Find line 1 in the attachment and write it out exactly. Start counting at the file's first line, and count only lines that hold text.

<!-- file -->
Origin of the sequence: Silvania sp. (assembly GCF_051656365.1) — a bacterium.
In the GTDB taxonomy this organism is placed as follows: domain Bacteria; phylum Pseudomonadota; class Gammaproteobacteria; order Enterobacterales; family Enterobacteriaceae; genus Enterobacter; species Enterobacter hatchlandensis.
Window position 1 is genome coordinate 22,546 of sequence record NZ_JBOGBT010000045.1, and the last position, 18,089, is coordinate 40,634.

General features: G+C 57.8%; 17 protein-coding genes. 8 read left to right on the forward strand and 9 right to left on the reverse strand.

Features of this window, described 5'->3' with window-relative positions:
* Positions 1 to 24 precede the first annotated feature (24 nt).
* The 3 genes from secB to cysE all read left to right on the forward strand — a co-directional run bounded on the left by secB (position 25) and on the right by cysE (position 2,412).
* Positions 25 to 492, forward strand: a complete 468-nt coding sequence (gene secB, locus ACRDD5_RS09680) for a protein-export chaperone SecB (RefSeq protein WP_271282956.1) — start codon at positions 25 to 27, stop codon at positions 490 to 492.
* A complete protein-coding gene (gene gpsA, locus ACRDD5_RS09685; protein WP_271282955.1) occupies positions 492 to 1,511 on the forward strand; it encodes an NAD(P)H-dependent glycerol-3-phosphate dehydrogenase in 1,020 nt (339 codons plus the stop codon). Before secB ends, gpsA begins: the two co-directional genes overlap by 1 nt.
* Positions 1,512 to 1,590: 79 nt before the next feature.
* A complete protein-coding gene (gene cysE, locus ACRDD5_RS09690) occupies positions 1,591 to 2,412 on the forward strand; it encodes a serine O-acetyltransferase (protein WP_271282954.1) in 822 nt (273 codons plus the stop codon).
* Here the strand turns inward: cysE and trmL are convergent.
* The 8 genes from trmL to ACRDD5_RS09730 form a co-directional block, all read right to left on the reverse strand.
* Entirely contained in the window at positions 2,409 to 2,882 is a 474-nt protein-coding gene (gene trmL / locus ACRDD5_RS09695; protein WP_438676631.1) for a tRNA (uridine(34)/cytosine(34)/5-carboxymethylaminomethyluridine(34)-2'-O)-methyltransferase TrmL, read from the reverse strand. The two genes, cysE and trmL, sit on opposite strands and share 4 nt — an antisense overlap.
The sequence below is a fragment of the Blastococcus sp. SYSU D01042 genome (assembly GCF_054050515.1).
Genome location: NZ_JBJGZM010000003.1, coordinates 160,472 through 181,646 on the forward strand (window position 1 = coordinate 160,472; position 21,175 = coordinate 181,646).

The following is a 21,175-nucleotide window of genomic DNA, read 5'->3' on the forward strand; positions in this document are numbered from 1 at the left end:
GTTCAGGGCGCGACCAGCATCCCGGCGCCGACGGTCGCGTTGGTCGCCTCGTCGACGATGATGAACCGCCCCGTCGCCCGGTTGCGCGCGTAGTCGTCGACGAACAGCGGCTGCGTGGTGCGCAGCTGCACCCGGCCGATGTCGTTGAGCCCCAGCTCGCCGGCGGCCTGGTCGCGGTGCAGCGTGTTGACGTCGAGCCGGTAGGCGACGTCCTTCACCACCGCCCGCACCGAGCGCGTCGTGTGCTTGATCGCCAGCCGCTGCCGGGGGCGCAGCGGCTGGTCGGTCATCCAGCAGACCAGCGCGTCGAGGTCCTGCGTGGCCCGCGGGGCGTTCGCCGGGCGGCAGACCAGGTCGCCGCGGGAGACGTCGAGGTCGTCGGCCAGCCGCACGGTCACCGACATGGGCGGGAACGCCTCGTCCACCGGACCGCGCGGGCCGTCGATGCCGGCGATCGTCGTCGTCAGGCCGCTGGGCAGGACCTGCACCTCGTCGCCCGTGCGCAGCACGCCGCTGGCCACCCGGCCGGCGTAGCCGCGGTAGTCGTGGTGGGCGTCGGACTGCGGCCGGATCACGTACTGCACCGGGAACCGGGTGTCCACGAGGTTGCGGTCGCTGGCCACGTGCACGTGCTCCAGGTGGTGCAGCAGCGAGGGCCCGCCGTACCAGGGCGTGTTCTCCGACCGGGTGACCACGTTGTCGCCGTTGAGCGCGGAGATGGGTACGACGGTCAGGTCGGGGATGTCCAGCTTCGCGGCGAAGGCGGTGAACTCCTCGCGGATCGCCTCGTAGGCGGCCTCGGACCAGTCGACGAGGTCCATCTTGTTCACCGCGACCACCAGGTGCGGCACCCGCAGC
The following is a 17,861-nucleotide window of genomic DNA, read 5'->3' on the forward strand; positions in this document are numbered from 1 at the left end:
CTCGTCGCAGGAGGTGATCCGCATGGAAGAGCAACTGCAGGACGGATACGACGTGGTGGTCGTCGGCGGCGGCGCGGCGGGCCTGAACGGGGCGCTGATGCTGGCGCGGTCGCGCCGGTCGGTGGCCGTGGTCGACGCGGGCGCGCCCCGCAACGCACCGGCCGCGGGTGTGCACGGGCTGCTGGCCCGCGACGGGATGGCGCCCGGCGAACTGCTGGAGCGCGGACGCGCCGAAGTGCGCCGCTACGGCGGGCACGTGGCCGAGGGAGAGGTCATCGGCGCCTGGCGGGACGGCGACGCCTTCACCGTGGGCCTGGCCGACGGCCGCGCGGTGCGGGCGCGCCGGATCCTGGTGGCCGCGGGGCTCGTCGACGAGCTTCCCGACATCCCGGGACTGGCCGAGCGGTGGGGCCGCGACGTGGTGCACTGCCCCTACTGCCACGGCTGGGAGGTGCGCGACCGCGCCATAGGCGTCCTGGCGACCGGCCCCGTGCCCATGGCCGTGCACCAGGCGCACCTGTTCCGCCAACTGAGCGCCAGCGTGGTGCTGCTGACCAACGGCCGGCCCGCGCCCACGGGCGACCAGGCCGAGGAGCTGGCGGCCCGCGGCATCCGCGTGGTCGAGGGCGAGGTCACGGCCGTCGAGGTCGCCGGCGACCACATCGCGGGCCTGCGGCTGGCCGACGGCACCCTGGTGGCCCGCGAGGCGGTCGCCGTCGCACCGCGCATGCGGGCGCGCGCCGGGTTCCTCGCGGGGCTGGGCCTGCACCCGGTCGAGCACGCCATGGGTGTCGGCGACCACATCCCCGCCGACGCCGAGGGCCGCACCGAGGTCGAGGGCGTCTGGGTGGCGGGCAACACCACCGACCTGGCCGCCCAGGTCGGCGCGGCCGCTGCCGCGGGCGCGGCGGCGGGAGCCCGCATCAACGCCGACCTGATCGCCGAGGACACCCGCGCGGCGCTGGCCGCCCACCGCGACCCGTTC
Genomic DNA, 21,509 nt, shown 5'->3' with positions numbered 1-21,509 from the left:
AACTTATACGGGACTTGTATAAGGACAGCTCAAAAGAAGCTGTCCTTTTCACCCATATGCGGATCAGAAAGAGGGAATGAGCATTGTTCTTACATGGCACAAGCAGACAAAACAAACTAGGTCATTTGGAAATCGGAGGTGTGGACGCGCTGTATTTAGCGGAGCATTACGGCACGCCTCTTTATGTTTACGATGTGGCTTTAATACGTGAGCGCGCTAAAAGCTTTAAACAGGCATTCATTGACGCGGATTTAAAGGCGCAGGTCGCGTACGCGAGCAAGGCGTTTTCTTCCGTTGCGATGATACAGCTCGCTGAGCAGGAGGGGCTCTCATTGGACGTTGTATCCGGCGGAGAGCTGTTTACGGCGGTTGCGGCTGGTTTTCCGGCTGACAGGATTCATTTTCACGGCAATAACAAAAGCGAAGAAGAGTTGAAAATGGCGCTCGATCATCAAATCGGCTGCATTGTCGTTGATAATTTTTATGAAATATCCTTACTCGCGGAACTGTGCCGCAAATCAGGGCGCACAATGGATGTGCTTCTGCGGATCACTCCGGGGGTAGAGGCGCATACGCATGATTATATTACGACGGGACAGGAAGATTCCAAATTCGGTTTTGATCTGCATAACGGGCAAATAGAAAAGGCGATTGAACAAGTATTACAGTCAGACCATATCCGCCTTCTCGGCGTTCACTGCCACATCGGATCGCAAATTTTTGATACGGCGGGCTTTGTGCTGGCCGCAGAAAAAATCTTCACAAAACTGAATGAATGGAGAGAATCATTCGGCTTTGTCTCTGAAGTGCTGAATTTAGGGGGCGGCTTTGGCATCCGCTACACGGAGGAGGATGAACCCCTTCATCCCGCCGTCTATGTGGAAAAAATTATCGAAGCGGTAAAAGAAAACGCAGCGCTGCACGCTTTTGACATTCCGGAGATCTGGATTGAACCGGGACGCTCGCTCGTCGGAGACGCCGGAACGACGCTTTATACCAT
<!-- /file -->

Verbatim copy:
Origin of the sequence: Silvania sp. (assembly GCF_051656365.1) — a bacterium.